Something struck the plane's gas tank at 30,000 feet. Although there was extra protection around the tank, somehow a shell made it through. A wing was blown off the plane, and the crew began to bail out. Two men didn't make it out in time.

Dale and the navigator ended up coming down near one another, and as Dale looked down he could see that his close friend was being attacked by German civilians. When he landed, he tried to run, but Dale was beaten also. The navigator was killed before Nazi soldiers broke up the melee. Dale lay unconscious with a broken skull.

Dale spent almost a year in Nazi POW camps. He saw horrible things, but worse yet, Dale also lived through some horrible things. Sixty men were loaded on a small boxcar to be shipped from one POW camp to another, but Allied shelling forced the train to stop. The Nazis ran for cover, but the POWs were left, locked in the boxcar, hoping that a bomb wouldn't fall on them. They survived the shelling, but remained locked in the dark car for fourteen days with one one bucket of dehydrated cabbage soup to eat, and another bucket to use as a toilet. Two of the sixty didn't make it out of the boxcar alive.

On another transfer from camp to camp, the Nazis forced the prisoners to march for twelve days through woods, again with almost nothing to eat. Guard dogs nipped at the heels of those who couldn't go fast enough. Dale slipped away on one occasion, only to be tracked down by German police dogs the next morning, while hiding in a haystack. One other time, Dale took two others along also, but the dogs tracked them down again.

Since the Germans had little food for themselves near the end of the war, that meant there was next to nothing to give the prisoners to eat. More dehydrated cabbage soup. Dale was down to 100 pounds by the time General Patton came riding into camp, liberating the prisoners. Just down the road was Dachau, the concentration camp, where Dale saw just how brutal the Nazi regime really was.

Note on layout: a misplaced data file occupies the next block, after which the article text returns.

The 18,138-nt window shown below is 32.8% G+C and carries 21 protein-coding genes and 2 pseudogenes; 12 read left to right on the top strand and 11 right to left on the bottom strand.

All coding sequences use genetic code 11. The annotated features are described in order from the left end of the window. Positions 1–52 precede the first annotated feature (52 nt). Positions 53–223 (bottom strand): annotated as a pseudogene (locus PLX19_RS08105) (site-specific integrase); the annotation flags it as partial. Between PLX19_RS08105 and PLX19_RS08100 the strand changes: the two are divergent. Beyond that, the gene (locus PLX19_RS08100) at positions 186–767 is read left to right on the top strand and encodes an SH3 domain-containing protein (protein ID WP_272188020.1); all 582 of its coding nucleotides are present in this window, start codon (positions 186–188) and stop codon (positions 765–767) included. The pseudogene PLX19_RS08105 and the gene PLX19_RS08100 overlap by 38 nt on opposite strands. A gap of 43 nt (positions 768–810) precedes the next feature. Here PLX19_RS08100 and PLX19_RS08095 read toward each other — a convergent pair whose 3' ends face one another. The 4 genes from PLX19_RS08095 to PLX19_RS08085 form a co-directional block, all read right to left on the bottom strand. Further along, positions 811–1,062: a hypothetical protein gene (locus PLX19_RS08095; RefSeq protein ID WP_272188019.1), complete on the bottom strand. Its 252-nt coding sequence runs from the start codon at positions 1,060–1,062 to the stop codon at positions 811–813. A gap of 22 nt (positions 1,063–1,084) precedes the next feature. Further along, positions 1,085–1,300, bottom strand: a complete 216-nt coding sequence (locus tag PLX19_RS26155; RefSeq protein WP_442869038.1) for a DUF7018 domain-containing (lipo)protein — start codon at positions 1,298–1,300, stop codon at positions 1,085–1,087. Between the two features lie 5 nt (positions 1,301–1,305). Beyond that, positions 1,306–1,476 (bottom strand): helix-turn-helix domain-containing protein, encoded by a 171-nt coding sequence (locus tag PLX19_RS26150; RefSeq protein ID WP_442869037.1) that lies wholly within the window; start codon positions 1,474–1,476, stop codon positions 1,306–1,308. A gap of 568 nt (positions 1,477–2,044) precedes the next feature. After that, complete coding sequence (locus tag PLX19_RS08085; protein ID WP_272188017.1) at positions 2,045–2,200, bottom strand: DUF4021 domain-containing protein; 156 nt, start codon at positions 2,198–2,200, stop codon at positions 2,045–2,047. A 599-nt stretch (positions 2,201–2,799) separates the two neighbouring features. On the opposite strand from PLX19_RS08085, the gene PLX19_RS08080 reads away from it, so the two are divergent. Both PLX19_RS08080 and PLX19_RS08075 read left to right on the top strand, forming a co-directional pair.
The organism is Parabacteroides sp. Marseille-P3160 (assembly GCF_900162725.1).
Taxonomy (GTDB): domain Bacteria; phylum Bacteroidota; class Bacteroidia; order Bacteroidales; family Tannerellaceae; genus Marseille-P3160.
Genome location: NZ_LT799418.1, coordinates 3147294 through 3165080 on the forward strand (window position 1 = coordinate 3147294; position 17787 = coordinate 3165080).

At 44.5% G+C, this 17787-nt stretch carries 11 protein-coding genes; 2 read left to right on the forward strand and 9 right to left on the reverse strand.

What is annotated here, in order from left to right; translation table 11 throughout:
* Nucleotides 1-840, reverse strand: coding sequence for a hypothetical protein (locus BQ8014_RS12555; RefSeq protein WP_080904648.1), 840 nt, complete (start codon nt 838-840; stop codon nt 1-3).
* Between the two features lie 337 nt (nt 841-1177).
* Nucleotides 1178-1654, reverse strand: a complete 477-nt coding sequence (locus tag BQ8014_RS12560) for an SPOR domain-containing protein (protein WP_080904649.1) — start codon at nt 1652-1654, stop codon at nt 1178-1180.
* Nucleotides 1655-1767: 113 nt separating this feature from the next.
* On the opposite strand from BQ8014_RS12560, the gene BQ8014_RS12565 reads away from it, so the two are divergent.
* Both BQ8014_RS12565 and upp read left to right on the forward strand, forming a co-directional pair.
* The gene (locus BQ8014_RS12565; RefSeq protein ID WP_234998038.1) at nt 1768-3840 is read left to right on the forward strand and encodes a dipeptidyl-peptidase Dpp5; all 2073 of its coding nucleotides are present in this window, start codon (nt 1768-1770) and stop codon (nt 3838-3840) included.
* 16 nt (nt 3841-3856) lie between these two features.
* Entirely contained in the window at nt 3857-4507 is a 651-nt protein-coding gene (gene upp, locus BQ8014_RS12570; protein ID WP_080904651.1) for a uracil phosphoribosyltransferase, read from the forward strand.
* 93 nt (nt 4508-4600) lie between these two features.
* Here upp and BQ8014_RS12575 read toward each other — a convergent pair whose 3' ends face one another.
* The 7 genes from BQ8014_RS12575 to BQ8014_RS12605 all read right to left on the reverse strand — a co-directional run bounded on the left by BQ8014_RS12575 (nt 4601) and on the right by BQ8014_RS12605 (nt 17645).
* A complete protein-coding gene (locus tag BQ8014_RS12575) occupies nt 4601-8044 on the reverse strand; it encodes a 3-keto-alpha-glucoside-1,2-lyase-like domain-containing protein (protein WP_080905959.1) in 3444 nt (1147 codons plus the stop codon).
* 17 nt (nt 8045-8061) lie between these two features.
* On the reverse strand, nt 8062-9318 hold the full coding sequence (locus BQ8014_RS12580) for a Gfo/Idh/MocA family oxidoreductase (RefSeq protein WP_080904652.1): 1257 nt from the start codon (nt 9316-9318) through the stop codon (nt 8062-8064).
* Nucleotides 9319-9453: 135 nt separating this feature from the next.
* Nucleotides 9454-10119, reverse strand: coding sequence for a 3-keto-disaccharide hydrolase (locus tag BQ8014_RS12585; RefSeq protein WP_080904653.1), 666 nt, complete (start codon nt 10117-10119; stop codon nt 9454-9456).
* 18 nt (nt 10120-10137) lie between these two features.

Dale kept track of the six other crew members who made it through the war. One man died only a year after the German surrender, likely from complications of disease contracted in a POW camp. The rest died one at a time, the final two within the past year. That leaves Dale as the last member of the crew.

For more than sixty years, Dale was been affected by post-traumatic stress syndrome. Only lately has he had the opportunity for counseling which has helped him greatly. "Now the tears roll, but I don't mind talking about it," he said.

At age 83, Dale is one of a number of young men and women who suffered greatly in service to their country. When I talked to Dale today, tears were plentiful. I didn't want him to cry, but that was the only way he could talk. It was as if pure emotion kept leaping from his body, even when the words were quiet and few.

I have to admit that I admire Dale for the courage he showed back in 1944 and the courage he shows in 2006. He knows his time remaining is short, but he's coming to terms with it all.

Although he was drafted, Dale was proud to serve his country. For all his efforts, he has twelve medals, including a couple of purple hearts. He doesn't wear them, or even get them out to look at them. He told me, "If I'd put 'em all on, I'd look like Eisenhower!"

I don't have the courage to stand up for my country like Dale did. Luckily at my age I really don't have to. Mostly it's because I wonder if democracy is worth dying for, especially when I have spent the last month or two watching how incredibly ugly the American political system can get.

I have no real desire to give my life for Lord either, but if asked to do so, I surely would. I'm not going to go out and volunteer for the Martyr Squad, but being a pastor, if God becomes forbidden, I know I'll have a bullseye on my forehead. That's OK.

To all those who have served your country, I offer congratulations. For all those who have served my country, I offer my thanks.

Happy Veterans Day.

Wednesday, November 08, 2006

Christian Carnival CXLVII - The Election Hangover Edition

Hello, my fellow citizens!

This edition of the Christian Carnival is being published right after Election Day here in the United States. For many of you, that wouldn't make a whole lot of difference, but for your humble host it means that I'm mighty tired. I was at the local Board of Elections last night and was doing all manner of other things political all day long. That is part of the reason this post is going up a bit late.